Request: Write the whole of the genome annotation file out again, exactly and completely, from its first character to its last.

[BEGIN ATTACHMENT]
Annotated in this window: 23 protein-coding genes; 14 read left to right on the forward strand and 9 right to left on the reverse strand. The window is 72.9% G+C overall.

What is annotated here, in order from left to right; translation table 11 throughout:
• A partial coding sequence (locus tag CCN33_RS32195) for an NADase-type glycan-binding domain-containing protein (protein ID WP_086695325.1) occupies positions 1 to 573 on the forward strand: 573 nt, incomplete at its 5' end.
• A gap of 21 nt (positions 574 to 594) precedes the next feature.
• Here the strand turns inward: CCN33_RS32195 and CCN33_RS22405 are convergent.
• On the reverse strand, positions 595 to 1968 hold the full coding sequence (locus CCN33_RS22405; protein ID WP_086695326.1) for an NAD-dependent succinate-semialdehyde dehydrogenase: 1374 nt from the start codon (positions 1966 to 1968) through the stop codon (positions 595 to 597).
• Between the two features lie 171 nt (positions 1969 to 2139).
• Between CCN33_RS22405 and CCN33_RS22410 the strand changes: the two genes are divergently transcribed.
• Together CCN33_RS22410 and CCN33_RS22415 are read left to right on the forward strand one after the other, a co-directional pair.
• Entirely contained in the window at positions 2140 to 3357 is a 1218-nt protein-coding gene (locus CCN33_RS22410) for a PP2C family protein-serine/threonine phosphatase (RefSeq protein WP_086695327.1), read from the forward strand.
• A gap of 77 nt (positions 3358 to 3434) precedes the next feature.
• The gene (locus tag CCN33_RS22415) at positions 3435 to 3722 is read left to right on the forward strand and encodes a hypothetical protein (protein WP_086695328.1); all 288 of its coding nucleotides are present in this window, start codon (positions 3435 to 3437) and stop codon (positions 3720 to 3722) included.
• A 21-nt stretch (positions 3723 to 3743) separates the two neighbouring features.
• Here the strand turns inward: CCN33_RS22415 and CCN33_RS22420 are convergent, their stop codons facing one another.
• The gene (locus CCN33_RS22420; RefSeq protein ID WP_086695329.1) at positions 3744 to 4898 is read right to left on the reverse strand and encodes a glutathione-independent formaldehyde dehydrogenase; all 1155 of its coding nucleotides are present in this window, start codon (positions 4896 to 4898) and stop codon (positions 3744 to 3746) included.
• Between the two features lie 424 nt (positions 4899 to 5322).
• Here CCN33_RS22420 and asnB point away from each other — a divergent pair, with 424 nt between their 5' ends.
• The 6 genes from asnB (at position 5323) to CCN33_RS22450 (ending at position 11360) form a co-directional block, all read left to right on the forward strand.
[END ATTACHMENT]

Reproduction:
Annotated in this window: 23 protein-coding genes; 14 read left to right on the forward strand and 9 right to left on the reverse strand. The window is 72.9% G+C overall.

What is annotated here, in order from left to right; translation table 11 throughout:
• A partial coding sequence (locus tag CCN33_RS32195) for an NADase-type glycan-binding domain-containing protein (protein ID WP_086695325.1) occupies positions 1 to 573 on the forward strand: 573 nt, incomplete at its 5' end.
• A gap of 21 nt (positions 574 to 594) precedes the next feature.
• Here the strand turns inward: CCN33_RS32195 and CCN33_RS22405 are convergent.
• On the reverse strand, positions 595 to 1968 hold the full coding sequence (locus CCN33_RS22405; protein ID WP_086695326.1) for an NAD-dependent succinate-semialdehyde dehydrogenase: 1374 nt from the start codon (positions 1966 to 1968) through the stop codon (positions 595 to 597).
• Between the two features lie 171 nt (positions 1969 to 2139).
• Between CCN33_RS22405 and CCN33_RS22410 the strand changes: the two genes are divergently transcribed.
• Together CCN33_RS22410 and CCN33_RS22415 are read left to right on the forward strand one after the other, a co-directional pair.
• Entirely contained in the window at positions 2140 to 3357 is a 1218-nt protein-coding gene (locus CCN33_RS22410) for a PP2C family protein-serine/threonine phosphatase (RefSeq protein WP_086695327.1), read from the forward strand.
• A gap of 77 nt (positions 3358 to 3434) precedes the next feature.
• The gene (locus tag CCN33_RS22415) at positions 3435 to 3722 is read left to right on the forward strand and encodes a hypothetical protein (protein WP_086695328.1); all 288 of its coding nucleotides are present in this window, start codon (positions 3435 to 3437) and stop codon (positions 3720 to 3722) included.
• A 21-nt stretch (positions 3723 to 3743) separates the two neighbouring features.
• Here the strand turns inward: CCN33_RS22415 and CCN33_RS22420 are convergent, their stop codons facing one another.
• The gene (locus CCN33_RS22420; RefSeq protein ID WP_086695329.1) at positions 3744 to 4898 is read right to left on the reverse strand and encodes a glutathione-independent formaldehyde dehydrogenase; all 1155 of its coding nucleotides are present in this window, start codon (positions 4896 to 4898) and stop codon (positions 3744 to 3746) included.
• Between the two features lie 424 nt (positions 4899 to 5322).
• Here CCN33_RS22420 and asnB point away from each other — a divergent pair, with 424 nt between their 5' ends.
• The 6 genes from asnB (at position 5323) to CCN33_RS22450 (ending at position 11360) form a co-directional block, all read left to right on the forward strand.